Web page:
I didn’t watch the second Republican presidential debate, which took place Tuesday night in South Carolina, until late yesterday afternoon. I have been debating with myself if I should put the effort into blogging about it, but, as you can see below, my other blogging activities at work and other priorities have made it impossible up to this point.
The most noteworthy thing to come out of that debate, of course, was Rudy Giuliani’s confrontation of Ron Paul on the issue of terrorism and whether or not America’s actions abroad have at least contributed to the rage our enemies have for us. For my part, I will simply state here that 1) Dr. Paul was essentially correct in what he said (and has challenged Giuliani to read the 9/11 Commission Report and then acknowledge so) 2) he could have said it better and more tactfully, and 3) Giuliani scored big points with the pro-war crowd through his response.
But most importantly, 4) Giuliani single-handedly gave Dr. Paul more press coverage and did more to raise Dr. Paul’s profile in the conscience of primary voters than Paul could have ever hoped for. In other words, Giuliani won some votes, but Paul lost none of those votes he would have received and gained a whole lot more than he ever would have.
At least, that’s my two cents on the political ramifications of the exchange.
I’ll leave the big money response to my friend and former boss, Dan Flynn, who addresses the larger issue brought up in the exchange much more eloquently and persuasively than I ever could. Take note especially of the following passage from Flynn’s excellent post, “Ron Paul and the New Third Rail of American Politics”:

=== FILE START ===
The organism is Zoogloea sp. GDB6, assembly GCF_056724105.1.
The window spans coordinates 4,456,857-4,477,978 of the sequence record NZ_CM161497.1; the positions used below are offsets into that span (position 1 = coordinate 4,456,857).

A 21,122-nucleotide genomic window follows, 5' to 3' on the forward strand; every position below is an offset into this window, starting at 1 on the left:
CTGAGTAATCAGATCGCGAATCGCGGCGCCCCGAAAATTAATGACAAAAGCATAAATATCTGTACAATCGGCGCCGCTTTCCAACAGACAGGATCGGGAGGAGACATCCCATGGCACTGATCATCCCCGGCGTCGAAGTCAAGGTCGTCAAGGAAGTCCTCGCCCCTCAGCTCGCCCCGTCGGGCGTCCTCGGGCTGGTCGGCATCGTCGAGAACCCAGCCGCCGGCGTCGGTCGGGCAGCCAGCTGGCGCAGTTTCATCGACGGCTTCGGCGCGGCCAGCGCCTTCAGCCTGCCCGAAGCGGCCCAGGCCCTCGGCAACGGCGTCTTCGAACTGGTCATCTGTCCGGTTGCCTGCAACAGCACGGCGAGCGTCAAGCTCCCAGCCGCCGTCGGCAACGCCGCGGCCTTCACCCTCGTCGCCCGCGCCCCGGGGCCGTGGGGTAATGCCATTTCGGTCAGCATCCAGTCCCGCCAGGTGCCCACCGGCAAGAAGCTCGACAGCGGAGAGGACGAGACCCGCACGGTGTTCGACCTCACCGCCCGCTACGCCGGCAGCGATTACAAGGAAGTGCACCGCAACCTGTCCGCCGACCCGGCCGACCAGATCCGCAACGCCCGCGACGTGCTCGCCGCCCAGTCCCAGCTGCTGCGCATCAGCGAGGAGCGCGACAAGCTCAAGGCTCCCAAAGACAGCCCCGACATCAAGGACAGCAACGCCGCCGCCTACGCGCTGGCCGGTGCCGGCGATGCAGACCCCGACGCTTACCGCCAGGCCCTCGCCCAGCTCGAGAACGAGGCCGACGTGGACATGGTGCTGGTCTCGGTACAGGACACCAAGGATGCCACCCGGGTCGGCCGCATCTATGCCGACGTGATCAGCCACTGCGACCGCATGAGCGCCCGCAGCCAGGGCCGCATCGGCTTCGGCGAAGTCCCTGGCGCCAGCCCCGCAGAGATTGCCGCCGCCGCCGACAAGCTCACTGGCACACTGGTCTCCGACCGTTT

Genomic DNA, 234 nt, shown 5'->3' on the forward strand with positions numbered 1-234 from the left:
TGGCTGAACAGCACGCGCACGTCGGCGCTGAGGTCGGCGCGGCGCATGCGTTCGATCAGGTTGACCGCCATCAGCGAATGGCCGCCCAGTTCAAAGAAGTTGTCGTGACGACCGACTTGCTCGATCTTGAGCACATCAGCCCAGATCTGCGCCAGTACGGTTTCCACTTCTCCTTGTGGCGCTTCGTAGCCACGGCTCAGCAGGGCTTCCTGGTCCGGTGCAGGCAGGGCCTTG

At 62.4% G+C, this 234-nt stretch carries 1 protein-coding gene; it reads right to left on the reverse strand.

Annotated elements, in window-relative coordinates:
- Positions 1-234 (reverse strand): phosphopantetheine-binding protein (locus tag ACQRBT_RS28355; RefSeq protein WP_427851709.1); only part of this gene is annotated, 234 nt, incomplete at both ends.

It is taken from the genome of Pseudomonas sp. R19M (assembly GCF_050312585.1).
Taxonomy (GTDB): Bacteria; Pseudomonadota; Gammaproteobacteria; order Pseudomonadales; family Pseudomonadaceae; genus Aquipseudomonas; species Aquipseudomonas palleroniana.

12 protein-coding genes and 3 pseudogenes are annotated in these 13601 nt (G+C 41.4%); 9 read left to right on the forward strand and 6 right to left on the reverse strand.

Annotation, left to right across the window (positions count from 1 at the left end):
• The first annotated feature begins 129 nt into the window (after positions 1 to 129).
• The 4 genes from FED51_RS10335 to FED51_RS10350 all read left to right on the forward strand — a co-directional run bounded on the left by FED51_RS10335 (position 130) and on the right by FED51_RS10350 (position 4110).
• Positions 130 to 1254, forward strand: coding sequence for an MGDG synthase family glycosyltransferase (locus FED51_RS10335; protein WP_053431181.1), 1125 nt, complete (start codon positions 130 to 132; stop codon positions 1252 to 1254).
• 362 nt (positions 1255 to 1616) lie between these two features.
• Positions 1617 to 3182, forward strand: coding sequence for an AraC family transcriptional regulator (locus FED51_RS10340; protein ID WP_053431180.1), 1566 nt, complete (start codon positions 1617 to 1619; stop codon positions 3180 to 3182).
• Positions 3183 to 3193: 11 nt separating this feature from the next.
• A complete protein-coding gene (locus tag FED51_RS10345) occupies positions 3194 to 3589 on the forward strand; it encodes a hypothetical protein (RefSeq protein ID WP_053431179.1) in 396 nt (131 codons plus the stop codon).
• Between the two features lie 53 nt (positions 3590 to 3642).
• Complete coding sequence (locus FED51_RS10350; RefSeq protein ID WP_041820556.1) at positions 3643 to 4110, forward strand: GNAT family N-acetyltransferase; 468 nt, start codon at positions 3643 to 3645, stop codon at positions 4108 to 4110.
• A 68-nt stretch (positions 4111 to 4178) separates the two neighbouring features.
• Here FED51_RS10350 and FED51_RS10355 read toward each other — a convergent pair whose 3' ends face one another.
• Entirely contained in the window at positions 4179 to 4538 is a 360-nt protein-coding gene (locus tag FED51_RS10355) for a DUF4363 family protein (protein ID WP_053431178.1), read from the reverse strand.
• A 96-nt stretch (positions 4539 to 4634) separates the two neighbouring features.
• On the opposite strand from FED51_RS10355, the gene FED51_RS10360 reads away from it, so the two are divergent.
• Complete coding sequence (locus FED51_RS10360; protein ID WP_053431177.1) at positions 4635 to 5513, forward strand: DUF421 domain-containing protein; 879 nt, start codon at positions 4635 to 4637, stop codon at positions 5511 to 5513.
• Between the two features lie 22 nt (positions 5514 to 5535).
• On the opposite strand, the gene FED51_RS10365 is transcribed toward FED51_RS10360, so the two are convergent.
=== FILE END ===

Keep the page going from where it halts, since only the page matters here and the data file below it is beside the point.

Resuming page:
I wrote a whole book in response to the ugly, irrational response to 9/11 that blamed America for the attacks. The first chapter of Why the Left Hates America exhaustively examines the knee-jerk, blame-America response to 9/11. Ron Paul’s debate comments may be provocative, but they bear no resemblance to the reflexive anti-Americanism that greeted 9/11, particularly among intellectual morons and their campus camp followers. Had he said anything like that, I would withdraw my support for him. I just don’t see how any honest and intelligent person can say that Dr. Paul blames 9/11 on America based on his words in Tuesday’s debate. Nevertheless, that’s what people are saying. This is because questioning the president’s idiotic explanation that we are hated because we are free has become the third rail of Republican politics.
Call for an unpoliced border, for tax funding of infanticide, for an unconstitutional repeal of the Second Amendment, or for limits on political speech through reforms of campaign finance laws, and you will remain in the good graces of GOP insiders. Dare to suggest that invading Iraq was a mistake, or that decades of military interventions in Islamic lands has catalyzed Islamic hatred of America, and you become anathema. [emphasis is mine -- EL]
Do read the whole of Flynn’s post, because he nails the issue on its head.